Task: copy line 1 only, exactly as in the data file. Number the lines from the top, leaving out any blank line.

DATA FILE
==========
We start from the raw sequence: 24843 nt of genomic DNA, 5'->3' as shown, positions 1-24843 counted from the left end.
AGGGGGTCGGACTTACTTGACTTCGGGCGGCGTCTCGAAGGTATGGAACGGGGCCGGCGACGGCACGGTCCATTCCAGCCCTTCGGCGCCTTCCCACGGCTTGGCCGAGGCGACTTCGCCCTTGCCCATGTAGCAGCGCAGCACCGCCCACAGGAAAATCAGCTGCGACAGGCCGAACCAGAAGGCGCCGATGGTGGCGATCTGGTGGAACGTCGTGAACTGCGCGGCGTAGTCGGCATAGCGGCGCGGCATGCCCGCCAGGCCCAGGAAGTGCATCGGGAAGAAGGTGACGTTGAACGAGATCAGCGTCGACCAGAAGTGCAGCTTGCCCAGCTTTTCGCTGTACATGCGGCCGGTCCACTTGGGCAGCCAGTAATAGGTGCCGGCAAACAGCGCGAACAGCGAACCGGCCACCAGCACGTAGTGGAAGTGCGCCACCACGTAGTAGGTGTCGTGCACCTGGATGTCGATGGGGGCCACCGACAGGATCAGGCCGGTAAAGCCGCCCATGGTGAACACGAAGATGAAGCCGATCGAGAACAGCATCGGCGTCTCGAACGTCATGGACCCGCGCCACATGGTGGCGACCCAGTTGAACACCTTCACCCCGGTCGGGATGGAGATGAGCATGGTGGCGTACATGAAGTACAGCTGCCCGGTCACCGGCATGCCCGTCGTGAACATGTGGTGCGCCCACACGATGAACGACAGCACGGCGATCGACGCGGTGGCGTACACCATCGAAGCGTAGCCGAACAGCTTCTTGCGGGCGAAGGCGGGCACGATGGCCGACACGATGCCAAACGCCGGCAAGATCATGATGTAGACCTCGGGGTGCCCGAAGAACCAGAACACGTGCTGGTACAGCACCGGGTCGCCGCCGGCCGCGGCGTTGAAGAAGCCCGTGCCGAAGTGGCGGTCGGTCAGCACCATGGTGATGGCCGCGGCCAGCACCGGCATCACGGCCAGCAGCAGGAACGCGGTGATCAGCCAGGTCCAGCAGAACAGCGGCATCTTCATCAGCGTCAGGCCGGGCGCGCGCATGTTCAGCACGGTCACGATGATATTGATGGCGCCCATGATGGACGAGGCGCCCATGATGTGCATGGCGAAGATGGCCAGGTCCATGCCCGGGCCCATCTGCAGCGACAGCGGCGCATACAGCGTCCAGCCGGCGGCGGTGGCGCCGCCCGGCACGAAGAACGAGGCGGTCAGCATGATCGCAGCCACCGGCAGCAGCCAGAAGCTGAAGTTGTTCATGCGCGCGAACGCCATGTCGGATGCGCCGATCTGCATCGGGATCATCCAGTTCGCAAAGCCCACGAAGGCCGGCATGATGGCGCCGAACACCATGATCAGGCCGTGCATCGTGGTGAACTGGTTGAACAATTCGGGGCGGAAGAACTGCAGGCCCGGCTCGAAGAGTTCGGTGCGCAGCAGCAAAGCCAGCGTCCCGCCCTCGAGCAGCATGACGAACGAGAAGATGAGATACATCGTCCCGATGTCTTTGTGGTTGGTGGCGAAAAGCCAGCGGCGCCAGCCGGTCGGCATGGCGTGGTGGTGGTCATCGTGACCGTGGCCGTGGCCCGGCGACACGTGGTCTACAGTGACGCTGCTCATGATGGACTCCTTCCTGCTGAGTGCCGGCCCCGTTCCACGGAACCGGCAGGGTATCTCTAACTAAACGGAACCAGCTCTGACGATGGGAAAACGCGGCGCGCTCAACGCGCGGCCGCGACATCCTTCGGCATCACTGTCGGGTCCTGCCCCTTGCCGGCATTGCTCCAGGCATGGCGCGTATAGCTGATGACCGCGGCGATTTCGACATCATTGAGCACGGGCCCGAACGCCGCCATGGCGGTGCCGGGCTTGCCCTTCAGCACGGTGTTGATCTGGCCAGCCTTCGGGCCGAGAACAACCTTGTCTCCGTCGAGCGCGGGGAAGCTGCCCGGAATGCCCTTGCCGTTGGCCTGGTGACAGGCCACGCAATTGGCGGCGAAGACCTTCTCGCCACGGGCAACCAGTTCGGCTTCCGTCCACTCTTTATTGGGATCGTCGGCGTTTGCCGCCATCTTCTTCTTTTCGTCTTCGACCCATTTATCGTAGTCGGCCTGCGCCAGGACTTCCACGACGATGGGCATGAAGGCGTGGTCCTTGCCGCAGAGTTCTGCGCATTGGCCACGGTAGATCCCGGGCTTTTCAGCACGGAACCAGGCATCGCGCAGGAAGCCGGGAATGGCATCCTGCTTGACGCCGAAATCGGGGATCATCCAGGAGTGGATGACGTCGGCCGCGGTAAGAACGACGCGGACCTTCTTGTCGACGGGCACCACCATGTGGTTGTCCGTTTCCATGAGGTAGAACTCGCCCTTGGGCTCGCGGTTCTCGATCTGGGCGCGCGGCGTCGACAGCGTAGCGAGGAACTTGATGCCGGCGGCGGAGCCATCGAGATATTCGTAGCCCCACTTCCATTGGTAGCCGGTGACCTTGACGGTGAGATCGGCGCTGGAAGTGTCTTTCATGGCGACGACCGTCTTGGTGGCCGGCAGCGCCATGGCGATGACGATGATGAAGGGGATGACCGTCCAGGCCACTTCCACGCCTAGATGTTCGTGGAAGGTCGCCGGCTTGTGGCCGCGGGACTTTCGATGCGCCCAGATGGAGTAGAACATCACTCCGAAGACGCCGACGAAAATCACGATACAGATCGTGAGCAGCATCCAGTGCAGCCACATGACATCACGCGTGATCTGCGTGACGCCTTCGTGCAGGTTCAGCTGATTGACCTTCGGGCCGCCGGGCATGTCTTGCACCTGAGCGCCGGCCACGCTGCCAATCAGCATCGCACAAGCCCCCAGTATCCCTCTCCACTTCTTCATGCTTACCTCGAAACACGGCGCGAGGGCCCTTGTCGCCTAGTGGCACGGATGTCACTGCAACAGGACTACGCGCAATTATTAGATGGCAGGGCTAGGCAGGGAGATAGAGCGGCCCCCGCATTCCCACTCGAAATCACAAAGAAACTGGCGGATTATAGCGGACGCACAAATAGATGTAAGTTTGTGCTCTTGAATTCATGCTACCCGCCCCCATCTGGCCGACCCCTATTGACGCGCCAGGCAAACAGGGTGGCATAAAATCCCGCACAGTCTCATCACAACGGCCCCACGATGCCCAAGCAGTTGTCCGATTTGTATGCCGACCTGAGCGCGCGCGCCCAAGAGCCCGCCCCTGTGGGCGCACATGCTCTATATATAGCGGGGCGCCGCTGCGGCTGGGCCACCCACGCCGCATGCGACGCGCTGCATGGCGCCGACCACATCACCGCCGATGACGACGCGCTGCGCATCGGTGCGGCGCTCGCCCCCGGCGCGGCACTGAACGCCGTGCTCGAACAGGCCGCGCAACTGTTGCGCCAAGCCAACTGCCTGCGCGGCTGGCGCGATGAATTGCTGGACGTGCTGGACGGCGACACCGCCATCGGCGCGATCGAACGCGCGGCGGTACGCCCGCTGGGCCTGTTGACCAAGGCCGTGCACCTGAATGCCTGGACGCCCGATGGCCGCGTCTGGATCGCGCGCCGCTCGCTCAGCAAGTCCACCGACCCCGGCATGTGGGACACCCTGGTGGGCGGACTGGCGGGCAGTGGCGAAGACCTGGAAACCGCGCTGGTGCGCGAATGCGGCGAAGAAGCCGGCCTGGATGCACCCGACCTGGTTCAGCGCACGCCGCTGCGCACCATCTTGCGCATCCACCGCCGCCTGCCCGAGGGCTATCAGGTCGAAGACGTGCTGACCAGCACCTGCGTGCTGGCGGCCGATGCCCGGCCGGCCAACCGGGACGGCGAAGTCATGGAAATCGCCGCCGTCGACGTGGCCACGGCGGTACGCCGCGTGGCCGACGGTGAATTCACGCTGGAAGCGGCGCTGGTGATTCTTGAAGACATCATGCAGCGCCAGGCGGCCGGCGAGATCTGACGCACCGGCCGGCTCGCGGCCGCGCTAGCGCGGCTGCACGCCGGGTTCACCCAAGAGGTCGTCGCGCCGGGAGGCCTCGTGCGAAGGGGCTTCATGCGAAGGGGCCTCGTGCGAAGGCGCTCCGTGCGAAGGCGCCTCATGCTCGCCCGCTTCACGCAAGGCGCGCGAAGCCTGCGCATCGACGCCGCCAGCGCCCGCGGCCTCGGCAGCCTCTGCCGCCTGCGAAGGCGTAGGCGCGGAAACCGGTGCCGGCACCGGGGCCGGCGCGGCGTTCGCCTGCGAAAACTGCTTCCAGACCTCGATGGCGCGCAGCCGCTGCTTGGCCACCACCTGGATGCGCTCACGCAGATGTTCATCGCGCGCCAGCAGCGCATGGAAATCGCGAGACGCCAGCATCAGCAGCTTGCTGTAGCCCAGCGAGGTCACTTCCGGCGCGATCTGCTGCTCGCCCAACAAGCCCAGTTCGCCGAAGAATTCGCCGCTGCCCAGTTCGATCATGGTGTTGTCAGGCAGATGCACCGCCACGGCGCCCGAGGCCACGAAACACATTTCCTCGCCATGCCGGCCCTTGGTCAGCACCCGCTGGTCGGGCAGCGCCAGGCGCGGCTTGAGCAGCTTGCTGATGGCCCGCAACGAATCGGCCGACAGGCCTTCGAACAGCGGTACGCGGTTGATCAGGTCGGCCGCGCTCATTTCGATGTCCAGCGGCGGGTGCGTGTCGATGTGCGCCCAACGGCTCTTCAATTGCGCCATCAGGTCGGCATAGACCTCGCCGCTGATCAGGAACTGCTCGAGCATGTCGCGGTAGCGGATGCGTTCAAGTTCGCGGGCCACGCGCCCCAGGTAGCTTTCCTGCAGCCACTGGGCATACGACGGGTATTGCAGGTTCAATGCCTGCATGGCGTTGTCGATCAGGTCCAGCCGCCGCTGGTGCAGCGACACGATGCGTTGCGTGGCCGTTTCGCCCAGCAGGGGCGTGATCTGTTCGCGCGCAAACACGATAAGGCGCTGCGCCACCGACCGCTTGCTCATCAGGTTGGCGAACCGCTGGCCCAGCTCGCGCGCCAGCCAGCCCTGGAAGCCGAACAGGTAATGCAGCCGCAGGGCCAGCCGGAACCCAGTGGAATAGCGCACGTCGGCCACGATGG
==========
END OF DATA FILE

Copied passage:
We start from the raw sequence: 24843 nt of genomic DNA, 5'->3' as shown, positions 1-24843 counted from the left end.